Sunday, 14 August 2011

Z is a pullover?

It's generally believed that I'm a pushover and that I can't say 'no' to anything.  That isn't quite true, actually, there are various jobs I've been asked to take on that I've refused, or ones that I could have become involved with that I made sure I steered well clear of (such as the Parish Council), although it's quite true that there were others that I would not have chosen.  When I first became a school governor, I used it as a reason to turn down everything else for several years and I was right to do so - although the job wasn't nearly as much work as it is now, I became clerk to the governors at the same time and had to learn everything from scratch.

It was about this time of year that it happened, probably the beginning of August, and the then Rector phoned me and asked if I'd consider being nominated as a governor at the village school where Ro was due to start in the coming year.  His birthday being in summer, he didn't start until after Easter - nowadays, schools normally take all children at the start of the school year in which they are five, then it was the term of their birthday.  I was quite pleased to be asked, naive little thing that I was, and agreed.  Then he asked if I'd be clerk (secretary) as well.  I could have said no, but it hardly seemed fair - that he'd asked the questions that way round and risked getting a governor but not a clerk was good of him, I thought.

I not only offered to become a governor at the high school, I actually stood for election, when Ro was in his second year there.  I'd never been a governor at the middle school, although I'd been secretary of the PTA - I'd been daft enough to go along to the AGM and had been nominated by a (slightly false) friend. So that was one thing I hadn't intended to do, but I didn't really mind, and there would be a time limit on it anyway, as Ro would only be at the school for four years.  I was still at the primary school, I was far too fond of it to leave at that stage.

The other thing I did get manoeuvered into was the PCC, the management committee of the church.  I had volunteered to play the organ, against my better judgement, but they were without an organist and the Rector had bought some ghastly taped music and I couldn't put up with it.  Several years later, I received a phone call from the Rector (not the same one; the first one was John, this was Sam).  He was quite anxious and asked to come and see me.  He said he had something to say to me, he didn't want to say it, he knew I wouldn't be happy but he had to do it.  I said, come straight round, but I was bewildered.  The only thing I could think of was that my pathetically bad organ playing had received so many complaints that he was going to give me the sack.  Sadly not - the secretary of the PCC had resigned and no one else could type.  I was so concerned about his anxiety that it was quite natural to say, reassuringly, that I didn't mind at all, of course I'd help.  Sucker.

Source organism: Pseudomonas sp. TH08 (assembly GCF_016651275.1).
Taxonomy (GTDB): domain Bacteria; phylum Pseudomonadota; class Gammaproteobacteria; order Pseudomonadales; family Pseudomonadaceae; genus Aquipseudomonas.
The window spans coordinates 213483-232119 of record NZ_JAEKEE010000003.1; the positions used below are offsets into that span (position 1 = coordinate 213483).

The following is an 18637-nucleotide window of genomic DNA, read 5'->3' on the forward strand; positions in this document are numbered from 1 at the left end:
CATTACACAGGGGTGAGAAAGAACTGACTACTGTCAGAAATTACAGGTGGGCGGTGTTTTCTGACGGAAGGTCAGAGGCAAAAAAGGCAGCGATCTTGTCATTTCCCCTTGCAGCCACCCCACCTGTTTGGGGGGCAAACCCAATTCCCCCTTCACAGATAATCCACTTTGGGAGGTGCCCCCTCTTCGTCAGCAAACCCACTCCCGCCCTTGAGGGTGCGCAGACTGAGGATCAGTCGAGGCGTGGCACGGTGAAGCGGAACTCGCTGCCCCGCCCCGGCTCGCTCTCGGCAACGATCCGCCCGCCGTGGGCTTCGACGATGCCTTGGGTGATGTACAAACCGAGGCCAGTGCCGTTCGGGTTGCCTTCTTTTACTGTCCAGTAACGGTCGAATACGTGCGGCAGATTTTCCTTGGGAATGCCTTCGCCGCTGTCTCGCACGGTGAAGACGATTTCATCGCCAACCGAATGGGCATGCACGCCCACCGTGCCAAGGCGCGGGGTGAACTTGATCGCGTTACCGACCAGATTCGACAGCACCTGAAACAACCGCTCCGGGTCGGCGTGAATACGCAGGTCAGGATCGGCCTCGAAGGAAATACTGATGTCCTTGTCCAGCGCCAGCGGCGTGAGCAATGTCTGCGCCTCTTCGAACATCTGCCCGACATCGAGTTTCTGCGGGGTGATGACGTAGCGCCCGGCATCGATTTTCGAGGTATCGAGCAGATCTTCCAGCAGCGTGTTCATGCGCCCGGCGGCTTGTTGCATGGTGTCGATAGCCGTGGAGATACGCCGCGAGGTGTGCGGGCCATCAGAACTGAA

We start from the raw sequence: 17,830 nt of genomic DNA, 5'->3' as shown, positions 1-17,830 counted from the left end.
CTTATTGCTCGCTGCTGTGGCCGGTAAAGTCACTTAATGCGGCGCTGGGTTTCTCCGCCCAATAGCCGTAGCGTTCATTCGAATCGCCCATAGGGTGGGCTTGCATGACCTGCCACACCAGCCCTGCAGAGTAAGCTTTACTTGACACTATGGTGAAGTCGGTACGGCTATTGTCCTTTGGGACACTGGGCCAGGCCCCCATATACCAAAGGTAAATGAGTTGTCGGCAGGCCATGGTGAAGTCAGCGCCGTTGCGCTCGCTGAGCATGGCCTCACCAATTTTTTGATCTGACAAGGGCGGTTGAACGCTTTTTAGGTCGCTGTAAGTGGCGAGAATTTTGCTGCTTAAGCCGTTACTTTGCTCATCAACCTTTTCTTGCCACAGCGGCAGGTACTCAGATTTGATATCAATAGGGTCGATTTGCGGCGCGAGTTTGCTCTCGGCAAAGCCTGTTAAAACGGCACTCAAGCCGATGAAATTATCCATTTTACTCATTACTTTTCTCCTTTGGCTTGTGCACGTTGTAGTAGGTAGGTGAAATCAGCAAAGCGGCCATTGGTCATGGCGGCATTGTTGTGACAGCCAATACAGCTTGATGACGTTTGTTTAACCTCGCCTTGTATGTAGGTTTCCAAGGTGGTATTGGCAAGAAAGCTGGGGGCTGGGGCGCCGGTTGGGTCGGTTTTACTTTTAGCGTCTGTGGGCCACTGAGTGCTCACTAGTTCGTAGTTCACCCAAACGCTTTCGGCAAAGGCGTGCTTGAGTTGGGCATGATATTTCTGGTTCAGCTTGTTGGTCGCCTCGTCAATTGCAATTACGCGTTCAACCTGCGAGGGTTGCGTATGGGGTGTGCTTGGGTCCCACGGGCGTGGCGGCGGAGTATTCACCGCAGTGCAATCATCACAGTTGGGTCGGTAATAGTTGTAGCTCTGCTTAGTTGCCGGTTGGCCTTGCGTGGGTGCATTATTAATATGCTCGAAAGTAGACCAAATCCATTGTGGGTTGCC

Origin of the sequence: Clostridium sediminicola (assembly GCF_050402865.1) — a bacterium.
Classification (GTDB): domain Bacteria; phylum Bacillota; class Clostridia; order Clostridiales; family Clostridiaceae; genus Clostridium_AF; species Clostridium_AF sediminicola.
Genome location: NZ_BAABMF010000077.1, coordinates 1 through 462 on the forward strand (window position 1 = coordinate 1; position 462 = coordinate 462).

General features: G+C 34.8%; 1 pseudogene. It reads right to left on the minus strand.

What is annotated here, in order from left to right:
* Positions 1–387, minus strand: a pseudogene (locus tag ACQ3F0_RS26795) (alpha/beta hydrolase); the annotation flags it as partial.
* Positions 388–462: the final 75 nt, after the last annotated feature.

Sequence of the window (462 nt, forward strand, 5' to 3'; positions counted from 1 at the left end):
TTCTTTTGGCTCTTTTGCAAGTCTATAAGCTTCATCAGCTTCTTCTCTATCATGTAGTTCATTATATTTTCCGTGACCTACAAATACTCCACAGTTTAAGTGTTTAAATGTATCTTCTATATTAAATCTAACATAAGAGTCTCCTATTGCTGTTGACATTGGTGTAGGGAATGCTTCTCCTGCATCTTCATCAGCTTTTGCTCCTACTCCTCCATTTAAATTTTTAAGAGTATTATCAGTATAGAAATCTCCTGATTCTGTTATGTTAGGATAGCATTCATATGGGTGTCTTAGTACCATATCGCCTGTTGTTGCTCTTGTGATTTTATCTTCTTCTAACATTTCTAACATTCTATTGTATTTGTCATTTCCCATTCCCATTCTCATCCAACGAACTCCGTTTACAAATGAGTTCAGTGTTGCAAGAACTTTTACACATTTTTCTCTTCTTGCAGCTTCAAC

Having written all this, I can see that I am rather a pushover after all.  However, I have learned one thing, and that is to quit when things are going well.  If the organisation, whatever it is, is struggling, then I feel mean to leave them in the lurch.  It's when I don't really want to go, because it's a pleasure and it's all running smoothly that I won't be missed at all and I can slip away and feel I've completed my job.  And, as inevitably happens, things start to hot up again after a while, I can feel relieved that I'm well away from it.

9 comments:

lx said...

I foolishly volunteered to be historian for my Navy ship's veterans organization. It was a worse than thankless job.

Tim said...

You are too nice.

mig said...

I was going to say without pullovers like you Z, the country would probably collapse in a shivering heap but then I read the post below and thought maybe that doesn't sound much like a compliment after all. But it is meant to be one.

Dave said...

In my working life I've always changed jobs after 3-5 years (8 was the maximum in one post, but that was because of my children's education). Mainly, I must admit, because I needed new challenges. I'm not sure how I'm going to cope with retirement.

Roses said...

I don't think you're a pullover, though you are warm and comfy, I think you just hate to say no and are a roll-your-sleeves-up and get stuck in kind of woman.

It's one of the things I admire about you. You don't whinge or moan, you just sort the bugger out.

Pat said...

With the best will in the world - and I take my hat off to you - one has to cut down as time progresses.
I have always maintained that every ten years is a good time to rethink one's modus operandi.

Christopher said...

You don't think forthcoming grandmaternal duties will/could eclipse other demands?

I've seen all this governorship/PTA sec. etc. from the other side and know all it entails. As Tim so wisely said...

Z said...

Well, thank you, I wasn't asking for praise.

And no, Chris, I just nip more cannily between the spinning plates.

I'm coming back to this, I think - writing it down helps clarify thought.

Sam R said...

We saw you at Pleasurewood Hills last Friday!